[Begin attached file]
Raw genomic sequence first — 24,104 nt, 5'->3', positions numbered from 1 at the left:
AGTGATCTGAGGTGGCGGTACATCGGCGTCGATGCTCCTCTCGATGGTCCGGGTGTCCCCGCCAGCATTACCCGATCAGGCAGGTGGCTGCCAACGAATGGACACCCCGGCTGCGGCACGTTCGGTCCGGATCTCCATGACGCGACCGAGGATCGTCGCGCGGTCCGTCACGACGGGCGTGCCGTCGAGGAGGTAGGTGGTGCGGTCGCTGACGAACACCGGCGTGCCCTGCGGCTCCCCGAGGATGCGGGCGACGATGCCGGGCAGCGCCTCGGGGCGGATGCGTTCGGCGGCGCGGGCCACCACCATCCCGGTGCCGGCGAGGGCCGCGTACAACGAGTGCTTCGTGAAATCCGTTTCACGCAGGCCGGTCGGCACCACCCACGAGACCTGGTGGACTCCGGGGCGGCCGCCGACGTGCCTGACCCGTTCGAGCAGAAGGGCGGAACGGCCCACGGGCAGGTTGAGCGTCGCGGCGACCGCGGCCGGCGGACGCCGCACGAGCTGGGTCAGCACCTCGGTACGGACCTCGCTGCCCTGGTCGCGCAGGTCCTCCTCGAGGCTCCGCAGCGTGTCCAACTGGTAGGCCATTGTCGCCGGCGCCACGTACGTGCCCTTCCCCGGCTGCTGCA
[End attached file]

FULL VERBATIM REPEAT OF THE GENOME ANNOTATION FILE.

Raw genomic sequence first — 24,104 nt, 5'->3', positions numbered from 1 at the left:
AGTGATCTGAGGTGGCGGTACATCGGCGTCGATGCTCCTCTCGATGGTCCGGGTGTCCCCGCCAGCATTACCCGATCAGGCAGGTGGCTGCCAACGAATGGACACCCCGGCTGCGGCACGTTCGGTCCGGATCTCCATGACGCGACCGAGGATCGTCGCGCGGTCCGTCACGACGGGCGTGCCGTCGAGGAGGTAGGTGGTGCGGTCGCTGACGAACACCGGCGTGCCCTGCGGCTCCCCGAGGATGCGGGCGACGATGCCGGGCAGCGCCTCGGGGCGGATGCGTTCGGCGGCGCGGGCCACCACCATCCCGGTGCCGGCGAGGGCCGCGTACAACGAGTGCTTCGTGAAATCCGTTTCACGCAGGCCGGTCGGCACCACCCACGAGACCTGGTGGACTCCGGGGCGGCCGCCGACGTGCCTGACCCGTTCGAGCAGAAGGGCGGAACGGCCCACGGGCAGGTTGAGCGTCGCGGCGACCGCGGCCGGCGGACGCCGCACGAGCTGGGTCAGCACCTCGGTACGGACCTCGCTGCCCTGGTCGCGCAGGTCCTCCTCGAGGCTCCGCAGCGTGTCCAACTGGTAGGCCATTGTCGCCGGCGCCACGTACGTGCCCTTCCCCGGCTGCTGCA